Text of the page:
If you’ll recall, the third quarter commentary was titled “The Calm Continues….”; that came to an abrupt end on Tuesday January 30th.  More can be found on 2017 below (below “2017 In Review”) but let’s quickly address the recent volatility and spectacular overvaluation of the US stock market.  It is precisely this overvaluation that allowed for the volatility.  Think of it as going farther and farther out on a limb that will eventually break.  Each step that is slightly askew leads to greater unbalance.   What is possibly the most interesting aspect of any large under or overvaluation is how investors... Read More >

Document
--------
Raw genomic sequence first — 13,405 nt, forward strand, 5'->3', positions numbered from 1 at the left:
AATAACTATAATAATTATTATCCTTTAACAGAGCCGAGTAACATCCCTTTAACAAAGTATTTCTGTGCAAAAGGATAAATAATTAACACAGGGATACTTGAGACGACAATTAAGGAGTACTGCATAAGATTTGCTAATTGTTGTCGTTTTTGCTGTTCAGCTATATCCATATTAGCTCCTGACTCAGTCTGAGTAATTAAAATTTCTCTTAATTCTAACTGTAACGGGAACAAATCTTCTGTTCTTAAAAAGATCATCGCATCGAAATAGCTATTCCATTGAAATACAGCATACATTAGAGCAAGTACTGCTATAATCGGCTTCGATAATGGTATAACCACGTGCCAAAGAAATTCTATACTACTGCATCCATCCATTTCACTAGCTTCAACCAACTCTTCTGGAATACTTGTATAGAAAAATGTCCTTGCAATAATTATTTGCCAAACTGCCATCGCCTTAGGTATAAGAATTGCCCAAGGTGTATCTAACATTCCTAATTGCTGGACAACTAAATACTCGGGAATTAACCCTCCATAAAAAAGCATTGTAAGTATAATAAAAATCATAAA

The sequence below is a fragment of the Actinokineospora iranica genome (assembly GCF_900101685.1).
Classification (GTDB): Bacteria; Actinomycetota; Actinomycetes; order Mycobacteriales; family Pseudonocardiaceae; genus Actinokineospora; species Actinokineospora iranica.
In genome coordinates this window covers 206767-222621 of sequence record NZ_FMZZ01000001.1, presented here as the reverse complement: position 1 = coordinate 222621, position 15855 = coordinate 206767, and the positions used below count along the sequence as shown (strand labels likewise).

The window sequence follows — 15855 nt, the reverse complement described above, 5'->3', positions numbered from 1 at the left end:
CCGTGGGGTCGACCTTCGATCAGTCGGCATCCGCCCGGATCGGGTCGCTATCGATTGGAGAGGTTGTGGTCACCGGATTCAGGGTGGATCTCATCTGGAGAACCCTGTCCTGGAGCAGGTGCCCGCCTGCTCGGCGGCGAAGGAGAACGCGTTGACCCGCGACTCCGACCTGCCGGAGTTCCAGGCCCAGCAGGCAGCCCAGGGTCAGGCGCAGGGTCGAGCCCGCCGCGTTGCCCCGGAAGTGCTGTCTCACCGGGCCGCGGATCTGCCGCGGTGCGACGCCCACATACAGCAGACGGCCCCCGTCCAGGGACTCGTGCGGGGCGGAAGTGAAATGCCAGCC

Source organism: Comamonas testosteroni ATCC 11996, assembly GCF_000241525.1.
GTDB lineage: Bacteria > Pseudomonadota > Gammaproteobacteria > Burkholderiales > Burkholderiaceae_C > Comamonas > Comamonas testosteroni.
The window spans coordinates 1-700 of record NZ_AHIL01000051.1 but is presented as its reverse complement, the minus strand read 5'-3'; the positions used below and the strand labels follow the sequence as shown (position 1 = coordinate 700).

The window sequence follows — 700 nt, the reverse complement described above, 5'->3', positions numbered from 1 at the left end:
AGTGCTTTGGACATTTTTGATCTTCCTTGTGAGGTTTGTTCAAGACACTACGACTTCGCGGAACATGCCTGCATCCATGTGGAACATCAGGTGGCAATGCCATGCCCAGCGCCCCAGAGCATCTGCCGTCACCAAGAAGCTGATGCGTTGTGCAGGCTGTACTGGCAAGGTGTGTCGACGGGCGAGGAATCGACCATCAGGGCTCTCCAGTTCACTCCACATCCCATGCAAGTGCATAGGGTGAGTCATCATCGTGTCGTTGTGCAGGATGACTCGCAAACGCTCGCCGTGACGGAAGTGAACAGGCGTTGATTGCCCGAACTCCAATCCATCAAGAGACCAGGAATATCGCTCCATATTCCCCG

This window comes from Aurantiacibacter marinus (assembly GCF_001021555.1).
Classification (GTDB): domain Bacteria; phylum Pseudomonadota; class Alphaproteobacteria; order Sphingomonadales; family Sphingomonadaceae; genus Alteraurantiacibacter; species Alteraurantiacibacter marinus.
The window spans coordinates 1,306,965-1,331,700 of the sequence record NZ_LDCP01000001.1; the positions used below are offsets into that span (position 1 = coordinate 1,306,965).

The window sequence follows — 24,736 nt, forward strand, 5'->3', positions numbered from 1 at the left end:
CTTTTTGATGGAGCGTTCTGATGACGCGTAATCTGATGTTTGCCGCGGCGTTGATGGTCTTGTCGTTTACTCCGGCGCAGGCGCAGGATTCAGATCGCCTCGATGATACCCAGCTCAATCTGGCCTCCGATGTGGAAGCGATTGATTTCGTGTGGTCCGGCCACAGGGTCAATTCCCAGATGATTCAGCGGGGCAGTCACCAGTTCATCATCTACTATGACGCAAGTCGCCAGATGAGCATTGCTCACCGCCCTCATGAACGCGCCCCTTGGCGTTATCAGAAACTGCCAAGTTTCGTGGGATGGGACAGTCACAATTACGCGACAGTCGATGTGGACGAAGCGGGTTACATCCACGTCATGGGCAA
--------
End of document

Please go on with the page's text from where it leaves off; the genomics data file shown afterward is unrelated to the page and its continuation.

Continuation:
Just Ignore Day-to-Day Stock Market Fluctuations

This week’s The Distillery is a relatively “oldie but goodie” from Carl Richards of BAM Alliance. He’s famous for his simplified sketches of Financial Planning and Investing topics, on hors d’oeuvre-sized napkins! As much as we don’t like calling attention to day-to-day market gyrations, we know that it’s hard to go about your day without hearing or seeing something related to this week’s move in the equity markets. We hope this influences your thoughts/feelings of this week’s move in a good way. Enjoy!     Read More >